In the Haitian religion of Vodou, beaded flags such as this are placed on altars, but also play an important role in ceremonies, where they are carried in processions and also worn over the shoulders. The flags, or drapo, are made to honor individual spirits, which are called loa (also spelled lwa). The loas are intermediaries between people and God, and they each have a particular domain, such as the sea, the forest, or the cemetery, for example, or a connection to particular elements or forces of nature, or particular ancestors. The identities of the loas can be traced back to spirits that were honored in West and West-Central Africa, the place of origin of many people who were enslaved and brought to Haiti to labor on agricultural plantations.
The French, who governed the island of St. Domingue (later Haiti) imposed the religion of Catholicism on African slaves and their descendants. For their survival, Haitians merged Catholic saints with their own African loa, and depictions of saints came to represent other spirits.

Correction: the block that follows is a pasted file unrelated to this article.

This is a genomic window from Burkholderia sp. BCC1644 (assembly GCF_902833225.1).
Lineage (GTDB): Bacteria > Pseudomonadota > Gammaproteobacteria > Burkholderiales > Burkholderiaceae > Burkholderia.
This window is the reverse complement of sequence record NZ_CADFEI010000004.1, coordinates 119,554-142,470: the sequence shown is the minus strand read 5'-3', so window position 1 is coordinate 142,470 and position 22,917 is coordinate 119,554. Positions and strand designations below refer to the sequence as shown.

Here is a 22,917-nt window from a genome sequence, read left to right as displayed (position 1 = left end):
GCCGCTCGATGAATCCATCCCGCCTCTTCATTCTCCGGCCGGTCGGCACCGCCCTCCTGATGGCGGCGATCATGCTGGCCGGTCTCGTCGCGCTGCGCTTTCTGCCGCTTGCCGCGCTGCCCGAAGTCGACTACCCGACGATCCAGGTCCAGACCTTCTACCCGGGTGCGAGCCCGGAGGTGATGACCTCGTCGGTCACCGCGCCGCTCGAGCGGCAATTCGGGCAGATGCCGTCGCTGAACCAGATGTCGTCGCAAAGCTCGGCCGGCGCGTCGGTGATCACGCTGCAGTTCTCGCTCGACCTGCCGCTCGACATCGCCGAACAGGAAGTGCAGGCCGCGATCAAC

This flag represents Saint James, also known as Saint Jacques Majeur (in Haitian Creole, spelled Sen Jak). In Haitian Vodou, this Saint is associated with the loa Ogou. The origin of Ogou is found in Nigeria and Benin, West Africa, where Ogun is the spirit of iron, living on the cutting edge of iron tools, and weapons. In Haiti, Ogou or St. Jacques represents power, weaponry, war, and fire. In the flag, a chromolithograph (a kind of mass-reproduced print) of the Saint has been embellished with beads and sequins. St. Jacques Majeur sits astride his horse carrying a sword, shield, and flag, attributes that herald the awesome and sometimes violent power of Ogou.